In brief: Apple's big Mac announcement event is set to take place in just a few short hours, but we have some interesting (and slightly disappointing) news to chew on until then. According to a new report, though Apple's new Silicon-based Macs will technically be able to run any iOS app, some major developers are opting out of offering their software on the devices.
To be more specific, as 9to5Mac reports, both Google and Facebook are actively choosing not to offer "most" of their iOS apps to Mac customers. This means apps like Google Drive, Gmail, Maps, WhatsApp, and Messenger will all be missing.
Obviously, this isn't the end of the world for Mac users -- most of these services have web versions that work even better than their mobile counterparts. However, there's something to be said for the convenience and ease of use that mobile apps can offer, and running locally-installed software tends to give users a greater sense of control.
Other non-Google and Facebook-owned iOS apps that won't be making the jump to Silicon Macs include the likes of Amazon Prime Video, Disney+, and, even popular games like Candy Crush and Among Us.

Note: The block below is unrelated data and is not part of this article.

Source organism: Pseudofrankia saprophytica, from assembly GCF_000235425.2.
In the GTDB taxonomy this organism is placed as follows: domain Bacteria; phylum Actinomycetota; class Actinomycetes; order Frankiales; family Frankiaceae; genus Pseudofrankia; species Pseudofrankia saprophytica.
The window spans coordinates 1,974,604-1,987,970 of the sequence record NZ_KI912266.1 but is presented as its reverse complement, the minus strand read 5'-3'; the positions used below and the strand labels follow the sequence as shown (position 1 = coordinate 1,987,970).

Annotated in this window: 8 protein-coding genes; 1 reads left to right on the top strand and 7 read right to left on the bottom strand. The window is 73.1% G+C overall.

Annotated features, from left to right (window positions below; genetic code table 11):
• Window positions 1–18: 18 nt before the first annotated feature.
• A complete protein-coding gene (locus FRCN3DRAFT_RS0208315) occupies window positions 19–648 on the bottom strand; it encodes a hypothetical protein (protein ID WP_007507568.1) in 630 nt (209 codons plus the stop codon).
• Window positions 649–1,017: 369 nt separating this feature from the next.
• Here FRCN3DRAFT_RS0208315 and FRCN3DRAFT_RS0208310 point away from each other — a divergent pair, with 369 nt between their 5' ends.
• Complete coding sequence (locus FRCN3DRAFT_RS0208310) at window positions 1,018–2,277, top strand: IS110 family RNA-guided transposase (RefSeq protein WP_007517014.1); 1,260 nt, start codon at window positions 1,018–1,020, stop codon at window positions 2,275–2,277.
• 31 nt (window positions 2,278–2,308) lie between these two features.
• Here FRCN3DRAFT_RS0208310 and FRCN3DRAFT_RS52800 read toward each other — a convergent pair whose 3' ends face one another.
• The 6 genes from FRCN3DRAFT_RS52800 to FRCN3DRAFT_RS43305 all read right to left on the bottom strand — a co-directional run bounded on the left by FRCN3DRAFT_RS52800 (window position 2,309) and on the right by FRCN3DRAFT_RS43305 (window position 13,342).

This news might come as a disappointment to those who were excited by Apple's previous announcement that iOS apps could run on its upcoming notebooks, but at the end of the day, third-party developers are ultimately the only ones who can decide how they want their apps to be distributed.
If they feel offering iOS apps on Macs would hinder the end user's experience in some way, or create stability issues, they will simply opt-out of doing so, just as Google, Facebook, Amazon, and others have done here.
There is still room for hope, though. The serving of iOS apps via the Mac App Store is new territory for Apple and the Mac userbase, so it's possible that third-party developers simply want to wait and see how things work out before they fully commit to this idea. In other words, Google and Facebook's iOS apps might still arrive on Mac, but it could take a while.